by Sue Mills

"Average premium increases for health maintenance organizations are rising 8% this year" reported the Orange County Register on Wednesday, January 6, 1999 after Towers Perrin, a human resource consulting firm released their latest survey. This is twice the increase of 4% for previous years. Another study released the same week conducted by a New York consulting firm and based on a survey of 25 health insurers, predicted a 5.6% increase in health benefit cost for HMOs. Dale Buss of the Wall Street Journal Interactive Edition stated that "premium increases in health policy renewals for 1999 are running as high as 50% for some small competitors."

In nearly every news outlet whether print, television or internet, there is daily news about increasing health care costs, health care provider consolidation or bankruptcy, new technology and consumer outrage at the restrictions imposed by managed care.

Medical insurance companies, including HMOs, are being forced to become profitable after years of losses or marginal profits. The starkest example is Kaiser Permanente. A year ago Kaiser startled it members and employer groups by announcing a $270 million loss for 1997, even as it expanded membership by 19%. Recently announced 1998 results are as dismal, $288 million loss with much of it coming from California. Therefore, Kaiser premium increases of 9% to 12% are common.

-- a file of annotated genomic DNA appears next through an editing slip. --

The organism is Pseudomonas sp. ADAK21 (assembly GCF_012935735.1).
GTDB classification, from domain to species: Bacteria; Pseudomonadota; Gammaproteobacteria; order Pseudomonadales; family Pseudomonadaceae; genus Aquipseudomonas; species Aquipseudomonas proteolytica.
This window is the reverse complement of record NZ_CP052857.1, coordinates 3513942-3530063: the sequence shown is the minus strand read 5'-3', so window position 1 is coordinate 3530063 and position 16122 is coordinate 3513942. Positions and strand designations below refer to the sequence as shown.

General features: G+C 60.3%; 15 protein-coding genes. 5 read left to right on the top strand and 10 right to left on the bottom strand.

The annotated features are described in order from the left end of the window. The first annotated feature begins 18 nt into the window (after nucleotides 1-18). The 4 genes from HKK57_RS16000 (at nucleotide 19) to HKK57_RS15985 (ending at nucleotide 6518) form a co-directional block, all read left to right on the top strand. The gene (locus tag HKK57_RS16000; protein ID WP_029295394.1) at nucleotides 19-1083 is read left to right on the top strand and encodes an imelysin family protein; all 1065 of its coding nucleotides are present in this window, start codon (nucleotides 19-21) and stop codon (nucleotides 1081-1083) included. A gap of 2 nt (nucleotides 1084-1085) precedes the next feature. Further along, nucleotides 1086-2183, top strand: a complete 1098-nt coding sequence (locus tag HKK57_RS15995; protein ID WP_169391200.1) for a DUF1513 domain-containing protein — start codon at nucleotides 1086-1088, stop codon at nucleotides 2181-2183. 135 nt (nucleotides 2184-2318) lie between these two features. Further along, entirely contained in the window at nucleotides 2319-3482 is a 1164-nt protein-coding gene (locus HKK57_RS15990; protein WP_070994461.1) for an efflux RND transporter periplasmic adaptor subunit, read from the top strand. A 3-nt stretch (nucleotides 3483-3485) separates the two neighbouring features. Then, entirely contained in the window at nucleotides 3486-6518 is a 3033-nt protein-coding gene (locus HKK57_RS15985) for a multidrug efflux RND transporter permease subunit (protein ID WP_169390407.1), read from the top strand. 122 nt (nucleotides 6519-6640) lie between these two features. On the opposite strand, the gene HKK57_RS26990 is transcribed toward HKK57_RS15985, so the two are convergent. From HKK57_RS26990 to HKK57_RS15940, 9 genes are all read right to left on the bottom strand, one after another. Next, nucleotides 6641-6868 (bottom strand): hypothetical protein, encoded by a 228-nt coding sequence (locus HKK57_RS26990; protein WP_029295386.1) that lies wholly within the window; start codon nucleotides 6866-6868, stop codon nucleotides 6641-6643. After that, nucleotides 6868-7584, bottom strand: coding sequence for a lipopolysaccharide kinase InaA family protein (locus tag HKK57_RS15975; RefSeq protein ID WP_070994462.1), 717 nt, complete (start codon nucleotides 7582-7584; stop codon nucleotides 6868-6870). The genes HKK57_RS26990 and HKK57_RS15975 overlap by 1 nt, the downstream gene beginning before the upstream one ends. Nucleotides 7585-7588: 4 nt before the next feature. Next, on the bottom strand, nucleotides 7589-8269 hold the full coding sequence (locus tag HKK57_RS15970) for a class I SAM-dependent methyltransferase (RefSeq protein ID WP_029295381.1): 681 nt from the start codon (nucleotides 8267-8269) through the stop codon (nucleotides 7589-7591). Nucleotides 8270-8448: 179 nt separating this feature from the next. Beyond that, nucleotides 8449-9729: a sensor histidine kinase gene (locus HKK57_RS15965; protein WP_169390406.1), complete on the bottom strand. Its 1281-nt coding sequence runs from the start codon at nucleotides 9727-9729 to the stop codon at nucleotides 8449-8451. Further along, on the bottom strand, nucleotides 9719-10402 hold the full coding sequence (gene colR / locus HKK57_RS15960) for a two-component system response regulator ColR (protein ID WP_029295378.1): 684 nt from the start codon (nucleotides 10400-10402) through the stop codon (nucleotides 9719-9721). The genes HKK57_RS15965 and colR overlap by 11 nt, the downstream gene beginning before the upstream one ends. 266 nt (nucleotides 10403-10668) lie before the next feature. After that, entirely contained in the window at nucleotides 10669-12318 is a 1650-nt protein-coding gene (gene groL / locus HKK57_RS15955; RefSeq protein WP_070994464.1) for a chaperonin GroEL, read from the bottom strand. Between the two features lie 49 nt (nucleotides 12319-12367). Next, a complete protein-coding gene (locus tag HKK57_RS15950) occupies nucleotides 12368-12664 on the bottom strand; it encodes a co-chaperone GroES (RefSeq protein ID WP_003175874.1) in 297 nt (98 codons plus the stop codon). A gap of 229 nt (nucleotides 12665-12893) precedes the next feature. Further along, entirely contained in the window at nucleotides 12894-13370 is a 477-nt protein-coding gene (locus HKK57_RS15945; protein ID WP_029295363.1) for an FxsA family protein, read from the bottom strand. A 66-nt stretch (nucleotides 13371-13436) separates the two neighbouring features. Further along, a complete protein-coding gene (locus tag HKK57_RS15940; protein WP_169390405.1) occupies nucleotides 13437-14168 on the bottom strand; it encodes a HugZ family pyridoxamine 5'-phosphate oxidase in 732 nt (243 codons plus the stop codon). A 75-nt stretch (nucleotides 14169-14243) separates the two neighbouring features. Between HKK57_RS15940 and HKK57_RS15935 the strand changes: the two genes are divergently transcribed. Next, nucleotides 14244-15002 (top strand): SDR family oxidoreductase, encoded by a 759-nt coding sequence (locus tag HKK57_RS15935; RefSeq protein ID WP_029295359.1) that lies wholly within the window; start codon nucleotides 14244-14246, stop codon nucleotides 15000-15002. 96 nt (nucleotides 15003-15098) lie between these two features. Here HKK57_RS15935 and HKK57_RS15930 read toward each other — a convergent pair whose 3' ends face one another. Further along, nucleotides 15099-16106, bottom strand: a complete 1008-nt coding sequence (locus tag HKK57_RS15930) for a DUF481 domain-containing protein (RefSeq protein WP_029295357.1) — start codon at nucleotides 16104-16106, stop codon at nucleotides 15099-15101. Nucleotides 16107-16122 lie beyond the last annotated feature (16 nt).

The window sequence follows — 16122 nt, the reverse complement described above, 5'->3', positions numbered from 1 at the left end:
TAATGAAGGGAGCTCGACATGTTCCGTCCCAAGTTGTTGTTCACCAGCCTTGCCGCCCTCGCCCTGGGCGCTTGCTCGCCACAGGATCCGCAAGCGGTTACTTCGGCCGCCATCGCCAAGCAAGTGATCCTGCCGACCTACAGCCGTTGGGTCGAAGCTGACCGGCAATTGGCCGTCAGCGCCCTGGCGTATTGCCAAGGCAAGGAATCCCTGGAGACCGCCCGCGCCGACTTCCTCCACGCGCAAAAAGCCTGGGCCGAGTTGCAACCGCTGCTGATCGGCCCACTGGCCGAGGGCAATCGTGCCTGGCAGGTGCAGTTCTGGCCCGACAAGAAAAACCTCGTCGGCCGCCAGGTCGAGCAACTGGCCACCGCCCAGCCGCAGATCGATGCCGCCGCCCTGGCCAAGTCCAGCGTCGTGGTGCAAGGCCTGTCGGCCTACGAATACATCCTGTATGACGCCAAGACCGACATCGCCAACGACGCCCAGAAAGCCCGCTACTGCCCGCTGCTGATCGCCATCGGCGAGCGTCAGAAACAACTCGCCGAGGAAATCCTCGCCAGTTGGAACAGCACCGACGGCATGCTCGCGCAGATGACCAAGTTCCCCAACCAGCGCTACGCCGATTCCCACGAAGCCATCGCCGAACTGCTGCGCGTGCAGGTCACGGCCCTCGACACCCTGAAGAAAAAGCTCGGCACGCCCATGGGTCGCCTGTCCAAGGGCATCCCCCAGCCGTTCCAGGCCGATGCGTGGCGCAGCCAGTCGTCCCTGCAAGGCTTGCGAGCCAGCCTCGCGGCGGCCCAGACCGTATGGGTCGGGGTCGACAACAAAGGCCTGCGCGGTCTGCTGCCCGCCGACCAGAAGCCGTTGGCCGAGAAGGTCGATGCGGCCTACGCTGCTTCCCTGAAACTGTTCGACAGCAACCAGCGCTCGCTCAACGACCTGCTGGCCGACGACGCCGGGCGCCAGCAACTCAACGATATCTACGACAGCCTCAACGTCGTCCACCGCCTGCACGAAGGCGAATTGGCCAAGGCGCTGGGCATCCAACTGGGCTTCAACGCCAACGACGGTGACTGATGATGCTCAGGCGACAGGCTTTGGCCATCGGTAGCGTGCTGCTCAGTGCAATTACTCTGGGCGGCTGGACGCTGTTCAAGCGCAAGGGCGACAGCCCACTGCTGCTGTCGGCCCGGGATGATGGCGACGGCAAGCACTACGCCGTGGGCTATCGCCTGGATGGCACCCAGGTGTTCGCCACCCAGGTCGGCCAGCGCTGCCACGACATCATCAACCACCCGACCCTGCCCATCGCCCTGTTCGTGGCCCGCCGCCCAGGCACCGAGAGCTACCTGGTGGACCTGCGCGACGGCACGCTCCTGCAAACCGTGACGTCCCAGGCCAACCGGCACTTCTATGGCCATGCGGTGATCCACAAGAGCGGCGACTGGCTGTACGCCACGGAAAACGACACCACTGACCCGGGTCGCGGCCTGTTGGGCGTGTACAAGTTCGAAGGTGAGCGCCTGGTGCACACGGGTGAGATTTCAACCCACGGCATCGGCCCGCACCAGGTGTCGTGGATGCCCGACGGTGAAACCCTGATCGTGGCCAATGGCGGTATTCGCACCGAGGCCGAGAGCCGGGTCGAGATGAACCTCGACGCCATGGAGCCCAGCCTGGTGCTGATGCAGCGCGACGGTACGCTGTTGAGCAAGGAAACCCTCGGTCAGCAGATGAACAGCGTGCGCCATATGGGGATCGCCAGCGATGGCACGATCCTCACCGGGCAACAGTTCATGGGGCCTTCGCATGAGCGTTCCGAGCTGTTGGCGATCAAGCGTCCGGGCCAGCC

Kaiser isn't alone. Most HMOs are either marginally profitable or losing money. Now the quest for membership growth that has marked the past few years is transformed into the quest for profit. The net result is across the board premium increases.

Some health care providers have taken a different route, either merging with other companies or being purchased outright. Several years ago Aetna merged with US Healthcare then gobbled up NylCare. Recently, Aetna announced the proposed purchase of Prudential. Here in California Pacificare purchased FHP who had previously purchased TakeCare.

The number of large carriers capable of nationwide coverage has shrunk to a handful while the number of regional HMOs also continues to decrease. Less competition in the marketplace leads to upward pressure on premiums.

Adding to the conundrum is technology. New treatments have prolonged life for many people. Transplants are a common procedure which in themselves are expensive, but for each transplant patient antirejection drugs are a way of life. In one liver transplant case the annual drug cost is $6,000, a cost that continues for the life of the transplant recipient.


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